Over the years I have heard people teach that we are to “grow in grace.” For most teachers that means that we are supposed to obey so that God will be pleased and give us more grace. First He gives you a little; then, if you do well with what He has given, He will give you more – and the process begins again. Grace appears to mean ability or privilege in this perspective, or a combination of the two.
Instead, we teach that grace is what God does. In other words, it is the activity of God, motivated by His love. This is true particularly in the life of the believer. The whole package of the call to faith, the salvation experience, and the sanctification process is the work of God and is, therefore, grace.
So how do we “grow in grace”? It is possible for a true believer to act according to the thought processes of the flesh. In fact, we do this often. What that means is that we have a tendency to want to do things ourselves, even good things. The Lord is quite willing to allow us to try our own ways and experience the failures and problems that come with doing that. If grace is defined as His activity, then our activity in the flesh will hinder or hold back His grace.
I believe that growing in grace is actually growing in our relationship with Him. The more we acknowledge our dependence on Him and the more we open ourselves to His work in and through us, the more grace we will experience. As long as we try to live the Christian life in our own strength and with our own wisdom, we will find less of His grace.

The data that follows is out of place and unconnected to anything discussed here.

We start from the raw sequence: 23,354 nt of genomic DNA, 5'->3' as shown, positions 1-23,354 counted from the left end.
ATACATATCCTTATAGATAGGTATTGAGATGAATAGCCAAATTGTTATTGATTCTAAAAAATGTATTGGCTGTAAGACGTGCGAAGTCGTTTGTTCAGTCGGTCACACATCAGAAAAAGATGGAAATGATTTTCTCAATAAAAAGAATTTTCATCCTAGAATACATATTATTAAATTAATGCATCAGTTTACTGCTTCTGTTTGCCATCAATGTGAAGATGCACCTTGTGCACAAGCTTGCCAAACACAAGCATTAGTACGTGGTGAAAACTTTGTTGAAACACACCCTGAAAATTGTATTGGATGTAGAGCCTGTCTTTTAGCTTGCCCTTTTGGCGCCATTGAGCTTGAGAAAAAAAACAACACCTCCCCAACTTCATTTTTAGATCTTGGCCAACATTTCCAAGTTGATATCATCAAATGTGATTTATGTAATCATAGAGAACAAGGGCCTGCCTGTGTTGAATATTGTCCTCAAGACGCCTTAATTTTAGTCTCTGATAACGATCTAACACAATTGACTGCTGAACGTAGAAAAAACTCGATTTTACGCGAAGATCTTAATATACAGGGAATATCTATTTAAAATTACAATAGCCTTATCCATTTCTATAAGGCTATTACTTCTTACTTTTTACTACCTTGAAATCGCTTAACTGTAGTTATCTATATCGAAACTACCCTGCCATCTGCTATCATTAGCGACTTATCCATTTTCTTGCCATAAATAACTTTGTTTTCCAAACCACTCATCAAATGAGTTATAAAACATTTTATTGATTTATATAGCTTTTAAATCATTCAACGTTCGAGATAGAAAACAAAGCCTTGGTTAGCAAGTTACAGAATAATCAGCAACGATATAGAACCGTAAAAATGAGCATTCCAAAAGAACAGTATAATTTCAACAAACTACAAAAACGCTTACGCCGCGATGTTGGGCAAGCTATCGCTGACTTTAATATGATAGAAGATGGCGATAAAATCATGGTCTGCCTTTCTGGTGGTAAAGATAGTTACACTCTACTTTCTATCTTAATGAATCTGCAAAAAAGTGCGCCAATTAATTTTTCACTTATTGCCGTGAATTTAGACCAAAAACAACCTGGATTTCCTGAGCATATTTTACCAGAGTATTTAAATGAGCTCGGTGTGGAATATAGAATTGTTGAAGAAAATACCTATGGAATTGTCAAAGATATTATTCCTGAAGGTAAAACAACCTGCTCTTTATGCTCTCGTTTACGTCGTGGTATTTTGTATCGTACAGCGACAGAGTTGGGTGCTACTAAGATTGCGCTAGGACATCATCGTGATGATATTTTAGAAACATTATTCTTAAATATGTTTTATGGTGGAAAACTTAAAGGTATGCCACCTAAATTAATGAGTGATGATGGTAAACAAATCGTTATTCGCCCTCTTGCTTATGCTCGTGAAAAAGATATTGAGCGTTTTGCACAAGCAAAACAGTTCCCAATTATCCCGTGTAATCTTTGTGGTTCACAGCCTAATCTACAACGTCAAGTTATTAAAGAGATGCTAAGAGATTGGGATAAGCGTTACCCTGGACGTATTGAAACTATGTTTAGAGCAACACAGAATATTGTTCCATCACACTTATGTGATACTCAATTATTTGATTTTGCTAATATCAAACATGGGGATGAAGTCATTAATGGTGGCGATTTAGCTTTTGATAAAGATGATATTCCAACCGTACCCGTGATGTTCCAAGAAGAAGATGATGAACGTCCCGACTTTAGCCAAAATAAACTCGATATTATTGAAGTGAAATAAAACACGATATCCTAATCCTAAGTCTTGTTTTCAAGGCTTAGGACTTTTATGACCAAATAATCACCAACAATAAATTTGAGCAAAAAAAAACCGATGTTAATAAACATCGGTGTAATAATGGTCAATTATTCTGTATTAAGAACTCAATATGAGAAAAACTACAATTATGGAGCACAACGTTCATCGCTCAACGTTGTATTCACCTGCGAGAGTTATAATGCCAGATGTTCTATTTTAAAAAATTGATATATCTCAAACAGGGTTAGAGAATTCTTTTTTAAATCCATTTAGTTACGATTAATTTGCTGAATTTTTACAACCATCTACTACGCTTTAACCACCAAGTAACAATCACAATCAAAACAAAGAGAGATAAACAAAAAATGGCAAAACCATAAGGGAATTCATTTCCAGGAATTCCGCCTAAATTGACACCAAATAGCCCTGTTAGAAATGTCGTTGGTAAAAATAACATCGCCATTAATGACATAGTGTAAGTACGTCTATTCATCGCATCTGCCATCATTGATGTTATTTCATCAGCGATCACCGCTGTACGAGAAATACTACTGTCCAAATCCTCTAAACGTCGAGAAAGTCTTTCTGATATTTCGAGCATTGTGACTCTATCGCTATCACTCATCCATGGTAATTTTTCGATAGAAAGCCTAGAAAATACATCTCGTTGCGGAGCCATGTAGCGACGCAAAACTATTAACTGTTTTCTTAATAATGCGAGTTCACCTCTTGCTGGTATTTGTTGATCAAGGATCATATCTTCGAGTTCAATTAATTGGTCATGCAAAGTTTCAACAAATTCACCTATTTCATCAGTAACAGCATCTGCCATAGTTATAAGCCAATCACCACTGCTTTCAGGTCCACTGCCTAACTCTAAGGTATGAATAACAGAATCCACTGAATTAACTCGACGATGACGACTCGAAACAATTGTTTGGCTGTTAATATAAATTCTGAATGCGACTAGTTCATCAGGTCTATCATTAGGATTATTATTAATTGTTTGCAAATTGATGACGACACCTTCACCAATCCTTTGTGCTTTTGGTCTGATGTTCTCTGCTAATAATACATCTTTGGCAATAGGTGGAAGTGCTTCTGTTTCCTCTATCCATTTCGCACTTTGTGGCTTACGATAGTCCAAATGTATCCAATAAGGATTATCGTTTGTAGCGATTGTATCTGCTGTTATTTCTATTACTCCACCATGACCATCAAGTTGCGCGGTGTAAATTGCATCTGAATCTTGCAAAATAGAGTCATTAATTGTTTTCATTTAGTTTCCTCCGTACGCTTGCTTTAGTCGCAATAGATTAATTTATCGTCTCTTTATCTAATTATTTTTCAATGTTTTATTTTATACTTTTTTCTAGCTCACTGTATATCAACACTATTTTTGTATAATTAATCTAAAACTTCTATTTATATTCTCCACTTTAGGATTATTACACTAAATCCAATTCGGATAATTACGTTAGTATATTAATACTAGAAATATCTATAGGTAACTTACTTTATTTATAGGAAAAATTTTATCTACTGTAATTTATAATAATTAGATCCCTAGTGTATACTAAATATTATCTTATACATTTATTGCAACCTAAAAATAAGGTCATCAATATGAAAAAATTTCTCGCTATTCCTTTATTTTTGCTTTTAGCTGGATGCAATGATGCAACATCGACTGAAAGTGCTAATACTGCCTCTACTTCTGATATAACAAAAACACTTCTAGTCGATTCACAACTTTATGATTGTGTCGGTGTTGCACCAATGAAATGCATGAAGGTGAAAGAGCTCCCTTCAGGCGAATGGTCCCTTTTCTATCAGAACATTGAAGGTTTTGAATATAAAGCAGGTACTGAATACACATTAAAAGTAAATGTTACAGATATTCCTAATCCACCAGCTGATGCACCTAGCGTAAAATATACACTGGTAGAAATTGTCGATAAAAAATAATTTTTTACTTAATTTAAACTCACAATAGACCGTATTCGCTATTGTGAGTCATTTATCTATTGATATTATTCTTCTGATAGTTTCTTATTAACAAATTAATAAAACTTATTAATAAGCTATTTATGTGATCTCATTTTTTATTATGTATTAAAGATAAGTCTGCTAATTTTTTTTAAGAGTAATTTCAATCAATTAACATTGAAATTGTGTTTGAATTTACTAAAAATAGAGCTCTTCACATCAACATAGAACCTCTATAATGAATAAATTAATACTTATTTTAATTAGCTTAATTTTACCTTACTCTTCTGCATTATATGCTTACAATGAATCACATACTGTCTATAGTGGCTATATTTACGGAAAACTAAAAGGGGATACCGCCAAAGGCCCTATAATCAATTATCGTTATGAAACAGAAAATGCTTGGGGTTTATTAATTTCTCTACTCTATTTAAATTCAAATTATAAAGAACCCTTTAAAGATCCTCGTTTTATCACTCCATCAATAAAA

2 Peter 3 teaches us to trust the Lord, no matter how long it takes or how difficult the circumstances might be. It will always be better to trust Him than to trust in our own efforts. In fact, the only real way to peace is to trust in Him. As long as I look to myself to live the Christian life, I will never feel “good enough”, “strong enough”, or “spiritual enough”. Only when I remember that He is faithful, strong, and good—and that He is active in my life in these ways, will I find peace.